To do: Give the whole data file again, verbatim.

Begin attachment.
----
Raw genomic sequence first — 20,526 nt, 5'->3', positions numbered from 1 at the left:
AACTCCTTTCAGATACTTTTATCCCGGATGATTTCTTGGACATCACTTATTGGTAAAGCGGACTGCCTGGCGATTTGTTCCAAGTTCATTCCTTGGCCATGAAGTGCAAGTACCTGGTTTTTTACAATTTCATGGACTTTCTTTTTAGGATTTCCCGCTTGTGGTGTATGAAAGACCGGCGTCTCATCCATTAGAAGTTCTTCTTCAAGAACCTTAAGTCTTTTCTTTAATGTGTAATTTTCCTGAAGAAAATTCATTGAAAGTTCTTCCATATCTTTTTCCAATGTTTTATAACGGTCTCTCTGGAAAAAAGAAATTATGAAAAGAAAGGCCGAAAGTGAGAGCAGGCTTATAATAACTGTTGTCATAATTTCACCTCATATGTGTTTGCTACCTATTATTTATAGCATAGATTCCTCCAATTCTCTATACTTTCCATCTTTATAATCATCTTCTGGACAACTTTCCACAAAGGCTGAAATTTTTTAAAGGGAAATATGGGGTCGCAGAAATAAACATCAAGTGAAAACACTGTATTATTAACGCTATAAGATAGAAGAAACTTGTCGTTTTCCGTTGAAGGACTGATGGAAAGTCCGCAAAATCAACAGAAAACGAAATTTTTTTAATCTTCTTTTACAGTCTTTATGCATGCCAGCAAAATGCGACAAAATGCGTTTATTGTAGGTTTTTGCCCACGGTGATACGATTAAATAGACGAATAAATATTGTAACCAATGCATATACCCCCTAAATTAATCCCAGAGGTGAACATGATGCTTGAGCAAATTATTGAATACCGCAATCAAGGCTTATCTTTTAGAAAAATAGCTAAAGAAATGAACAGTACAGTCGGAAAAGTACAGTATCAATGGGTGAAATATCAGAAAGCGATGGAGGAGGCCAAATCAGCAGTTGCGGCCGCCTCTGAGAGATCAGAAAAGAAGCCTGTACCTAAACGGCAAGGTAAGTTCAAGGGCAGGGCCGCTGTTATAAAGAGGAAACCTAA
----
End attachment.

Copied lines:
Raw genomic sequence first — 20,526 nt, 5'->3', positions numbered from 1 at the left:
AACTCCTTTCAGATACTTTTATCCCGGATGATTTCTTGGACATCACTTATTGGTAAAGCGGACTGCCTGGCGATTTGTTCCAAGTTCATTCCTTGGCCATGAAGTGCAAGTACCTGGTTTTTTACAATTTCATGGACTTTCTTTTTAGGATTTCCCGCTTGTGGTGTATGAAAGACCGGCGTCTCATCCATTAGAAGTTCTTCTTCAAGAACCTTAAGTCTTTTCTTTAATGTGTAATTTTCCTGAAGAAAATTCATTGAAAGTTCTTCCATATCTTTTTCCAATGTTTTATAACGGTCTCTCTGGAAAAAAGAAATTATGAAAAGAAAGGCCGAAAGTGAGAGCAGGCTTATAATAACTGTTGTCATAATTTCACCTCATATGTGTTTGCTACCTATTATTTATAGCATAGATTCCTCCAATTCTCTATACTTTCCATCTTTATAATCATCTTCTGGACAACTTTCCACAAAGGCTGAAATTTTTTAAAGGGAAATATGGGGTCGCAGAAATAAACATCAAGTGAAAACACTGTATTATTAACGCTATAAGATAGAAGAAACTTGTCGTTTTCCGTTGAAGGACTGATGGAAAGTCCGCAAAATCAACAGAAAACGAAATTTTTTTAATCTTCTTTTACAGTCTTTATGCATGCCAGCAAAATGCGACAAAATGCGTTTATTGTAGGTTTTTGCCCACGGTGATACGATTAAATAGACGAATAAATATTGTAACCAATGCATATACCCCCTAAATTAATCCCAGAGGTGAACATGATGCTTGAGCAAATTATTGAATACCGCAATCAAGGCTTATCTTTTAGAAAAATAGCTAAAGAAATGAACAGTACAGTCGGAAAAGTACAGTATCAATGGGTGAAATATCAGAAAGCGATGGAGGAGGCCAAATCAGCAGTTGCGGCCGCCTCTGAGAGATCAGAAAAGAAGCCTGTACCTAAACGGCAAGGTAAGTTCAAGGGCAGGGCCGCTGTTATAAAGAGGAAACCTAA